Sutter was a 3rd line center in Pit that was going to command a healthy raise next contract that they couldn’t afford. Pits (under rated) management wisely identified Bonino as a target in trade who could play a 3rd line role well and had his salary under control for two seasons. Once Bonino’s contract expired and he was due for a raise, Pit also let him go. Bonino got a raise from $1.9 – $4.1M. Other teams are calling on Sutter for a reason. Yes Benning touted Sutter as a guy that could step up to a #2 center role (who in theory was being held back by the best 1-2 centers in the league) but Sutter just doesn’t have the creativity or instincts offensively. He is a rock solid #3 guy though.

    If you go to Capfriendly and sort centers by salary you will find that 23 Centers make between $3.5 and $4.75M. 67 Centers make $4.25 million+. 64 Centers make 4.5 Million +. With 31 teams that’s roughly 2 centers per team considering a handful of teams have 3 centers making 4.5M+. Long story short, this puts Sutters salary at the high end of # 3 center and the very bottom end of #2 centers. Not a bargain but not great deal either.

    Long story short, the phone was ringing for Sutter because he is a high end 3rd line center and is paid accordingly. The Canucks are sellers and many teams would be upgrading their 3rd line center at a fair salary with him. Benning would be wise to move Sutter this season since a high end 3rd line vet center isn’t a great asset for a rebuilding team. I think and hope that the Beagle signing, Gaudette playing well in Utica, and Petterson living up to his hype will free Benning up to make this move. I don’t like the Beagle contract but if he isn’t costing any assets and he frees up Benning to move Sutter, it actually helps the rebuild.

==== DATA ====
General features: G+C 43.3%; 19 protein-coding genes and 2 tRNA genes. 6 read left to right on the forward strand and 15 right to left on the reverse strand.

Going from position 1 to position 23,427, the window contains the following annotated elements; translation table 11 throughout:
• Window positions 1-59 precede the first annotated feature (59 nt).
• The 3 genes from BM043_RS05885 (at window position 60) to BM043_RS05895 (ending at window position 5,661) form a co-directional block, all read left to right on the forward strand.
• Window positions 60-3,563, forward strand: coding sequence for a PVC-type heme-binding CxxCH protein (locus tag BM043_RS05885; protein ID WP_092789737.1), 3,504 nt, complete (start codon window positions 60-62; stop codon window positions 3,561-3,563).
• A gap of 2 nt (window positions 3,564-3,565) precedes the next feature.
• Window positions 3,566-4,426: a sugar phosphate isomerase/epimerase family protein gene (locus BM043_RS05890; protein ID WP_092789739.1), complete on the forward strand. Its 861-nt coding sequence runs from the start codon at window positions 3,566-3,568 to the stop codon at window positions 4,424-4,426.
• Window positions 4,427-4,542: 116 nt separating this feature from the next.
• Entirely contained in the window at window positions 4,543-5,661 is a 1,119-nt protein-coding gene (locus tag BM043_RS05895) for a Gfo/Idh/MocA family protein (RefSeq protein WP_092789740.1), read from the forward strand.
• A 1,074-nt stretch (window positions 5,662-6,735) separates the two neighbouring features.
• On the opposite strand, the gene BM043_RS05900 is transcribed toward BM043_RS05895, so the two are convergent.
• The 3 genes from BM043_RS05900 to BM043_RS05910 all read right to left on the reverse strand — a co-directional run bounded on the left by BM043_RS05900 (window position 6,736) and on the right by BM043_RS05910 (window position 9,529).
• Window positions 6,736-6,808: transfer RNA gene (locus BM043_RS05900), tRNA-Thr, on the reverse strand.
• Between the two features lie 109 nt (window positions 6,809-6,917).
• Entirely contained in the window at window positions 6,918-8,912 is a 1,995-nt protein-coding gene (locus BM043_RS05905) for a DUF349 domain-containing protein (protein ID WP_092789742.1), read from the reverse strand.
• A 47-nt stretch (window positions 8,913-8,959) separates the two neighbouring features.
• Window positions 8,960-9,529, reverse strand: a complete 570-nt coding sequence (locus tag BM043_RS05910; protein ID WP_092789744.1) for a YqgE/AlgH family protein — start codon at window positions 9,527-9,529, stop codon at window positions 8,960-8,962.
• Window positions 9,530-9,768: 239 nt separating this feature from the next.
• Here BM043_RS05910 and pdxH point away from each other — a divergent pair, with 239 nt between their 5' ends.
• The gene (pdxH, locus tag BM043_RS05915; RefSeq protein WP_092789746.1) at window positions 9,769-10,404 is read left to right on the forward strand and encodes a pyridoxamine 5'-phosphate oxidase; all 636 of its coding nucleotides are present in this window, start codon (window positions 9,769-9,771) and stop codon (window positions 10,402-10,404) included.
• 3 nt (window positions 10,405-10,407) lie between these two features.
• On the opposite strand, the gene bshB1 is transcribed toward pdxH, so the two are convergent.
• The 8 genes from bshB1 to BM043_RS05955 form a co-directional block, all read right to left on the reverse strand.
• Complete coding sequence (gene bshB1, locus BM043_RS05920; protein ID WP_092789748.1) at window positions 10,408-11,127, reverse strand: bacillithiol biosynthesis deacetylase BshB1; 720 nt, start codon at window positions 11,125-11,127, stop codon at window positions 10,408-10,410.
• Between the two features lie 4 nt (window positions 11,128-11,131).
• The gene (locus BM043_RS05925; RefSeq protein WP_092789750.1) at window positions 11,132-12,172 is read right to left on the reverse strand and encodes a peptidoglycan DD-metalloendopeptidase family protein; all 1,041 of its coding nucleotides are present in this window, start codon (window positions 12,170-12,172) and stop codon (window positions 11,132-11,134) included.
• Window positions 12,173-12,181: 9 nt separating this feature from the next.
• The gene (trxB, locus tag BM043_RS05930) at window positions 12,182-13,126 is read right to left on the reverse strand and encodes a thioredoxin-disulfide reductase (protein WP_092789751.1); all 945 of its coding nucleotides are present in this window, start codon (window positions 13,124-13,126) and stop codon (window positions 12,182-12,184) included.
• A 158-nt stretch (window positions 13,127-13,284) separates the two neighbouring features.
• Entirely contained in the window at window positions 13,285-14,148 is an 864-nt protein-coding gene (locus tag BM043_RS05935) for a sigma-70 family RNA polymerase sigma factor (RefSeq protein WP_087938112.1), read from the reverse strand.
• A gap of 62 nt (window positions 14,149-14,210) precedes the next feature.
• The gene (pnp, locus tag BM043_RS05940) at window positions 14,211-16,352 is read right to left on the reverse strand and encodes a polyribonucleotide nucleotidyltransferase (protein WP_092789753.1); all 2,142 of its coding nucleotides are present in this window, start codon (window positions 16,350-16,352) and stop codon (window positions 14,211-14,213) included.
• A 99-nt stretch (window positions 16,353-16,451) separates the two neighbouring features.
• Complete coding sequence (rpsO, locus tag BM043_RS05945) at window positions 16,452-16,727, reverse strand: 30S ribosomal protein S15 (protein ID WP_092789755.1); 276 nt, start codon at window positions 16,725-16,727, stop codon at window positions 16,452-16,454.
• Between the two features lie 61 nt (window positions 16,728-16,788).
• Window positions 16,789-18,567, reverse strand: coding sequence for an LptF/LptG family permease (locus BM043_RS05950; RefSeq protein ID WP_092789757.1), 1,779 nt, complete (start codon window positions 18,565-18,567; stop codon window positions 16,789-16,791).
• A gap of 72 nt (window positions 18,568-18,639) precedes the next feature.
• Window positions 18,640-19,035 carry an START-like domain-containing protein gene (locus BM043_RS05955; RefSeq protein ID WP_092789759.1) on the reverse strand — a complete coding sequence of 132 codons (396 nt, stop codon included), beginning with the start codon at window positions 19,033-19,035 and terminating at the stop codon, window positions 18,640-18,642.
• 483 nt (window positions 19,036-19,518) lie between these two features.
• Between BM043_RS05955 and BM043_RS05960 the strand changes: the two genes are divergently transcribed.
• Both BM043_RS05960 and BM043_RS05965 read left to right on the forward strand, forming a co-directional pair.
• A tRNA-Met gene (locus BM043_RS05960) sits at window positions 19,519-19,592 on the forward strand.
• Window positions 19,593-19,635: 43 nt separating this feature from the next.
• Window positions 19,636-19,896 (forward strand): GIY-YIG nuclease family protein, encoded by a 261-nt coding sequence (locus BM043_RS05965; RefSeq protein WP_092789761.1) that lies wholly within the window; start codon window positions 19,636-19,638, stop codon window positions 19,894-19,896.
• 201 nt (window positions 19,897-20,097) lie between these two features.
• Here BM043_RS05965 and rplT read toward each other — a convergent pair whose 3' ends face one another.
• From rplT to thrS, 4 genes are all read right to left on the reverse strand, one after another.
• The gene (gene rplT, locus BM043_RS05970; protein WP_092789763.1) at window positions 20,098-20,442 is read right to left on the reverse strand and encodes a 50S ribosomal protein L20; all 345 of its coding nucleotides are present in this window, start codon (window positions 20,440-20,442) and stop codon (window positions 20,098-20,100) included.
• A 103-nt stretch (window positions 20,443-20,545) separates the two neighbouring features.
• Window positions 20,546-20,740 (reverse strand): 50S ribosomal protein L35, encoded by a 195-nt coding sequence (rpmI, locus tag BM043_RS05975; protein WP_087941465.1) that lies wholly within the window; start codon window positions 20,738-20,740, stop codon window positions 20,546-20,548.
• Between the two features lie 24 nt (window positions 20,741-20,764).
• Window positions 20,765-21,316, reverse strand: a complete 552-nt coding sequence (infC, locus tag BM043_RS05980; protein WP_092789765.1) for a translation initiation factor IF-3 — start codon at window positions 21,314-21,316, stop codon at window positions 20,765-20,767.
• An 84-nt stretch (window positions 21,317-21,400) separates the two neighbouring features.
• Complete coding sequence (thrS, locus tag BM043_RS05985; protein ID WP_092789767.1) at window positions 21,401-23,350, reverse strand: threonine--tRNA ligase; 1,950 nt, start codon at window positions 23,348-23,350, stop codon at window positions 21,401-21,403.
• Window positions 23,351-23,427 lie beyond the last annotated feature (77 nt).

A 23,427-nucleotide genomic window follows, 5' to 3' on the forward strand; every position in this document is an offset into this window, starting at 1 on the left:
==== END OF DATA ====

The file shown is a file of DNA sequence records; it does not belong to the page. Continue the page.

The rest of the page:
• argoleas

      To your last paragraph, I fully agree with that, although I do not believe Sutter can be traded until such time as Pettersson AND Gaudette look like they are comfortable in the NHL as Centers. So for Pettersson, that means getting a strong grip on that 2LC, and Gaudette on 3LC shared with Beagle. It could happen this season, but a safer bet may be 2020 Feb TDL. But in any case, that looks like the path that mgmt is taking in respect to Sutter’s future tenure here.

    • TD

      Nice post SM, the only place I some what disagree is the benefit Sutter has to the Canucks while rebuilding. He protects the young centres from the tough matchups. Bo has yet to show he can be that shut down guy. If Pettersson does play centre this year, I don’t think he should be playing against McDavid, Crosby, etc. Same with Gaudette. I would trade Sutter at the deadline if offer great value, but I think Sutter has (and will for the first 2/3 of this year) has been important for this rebuilding team.

  • Bud Poile

    “The problem with analyzing Sutter’s play is that it’s difficult to accurately adjust for quality of competition based on the publicly available information. There’s just not enough data to quantify the impact quality of competition has for on-ice results.”
    “Sutter…. had mediocre wingers by his side unlike his comparables Couturier, Barkov, Kadri, and O’Rielly.”
    “Of course, it’s entirely possible these rates slipped because his line struggled to get into the offensive zone in the first place.”
    “The former first-round pick benefitted from a .948 on-ice five-on-five save percentage that was tops among Canucks’ forwards, but ……….”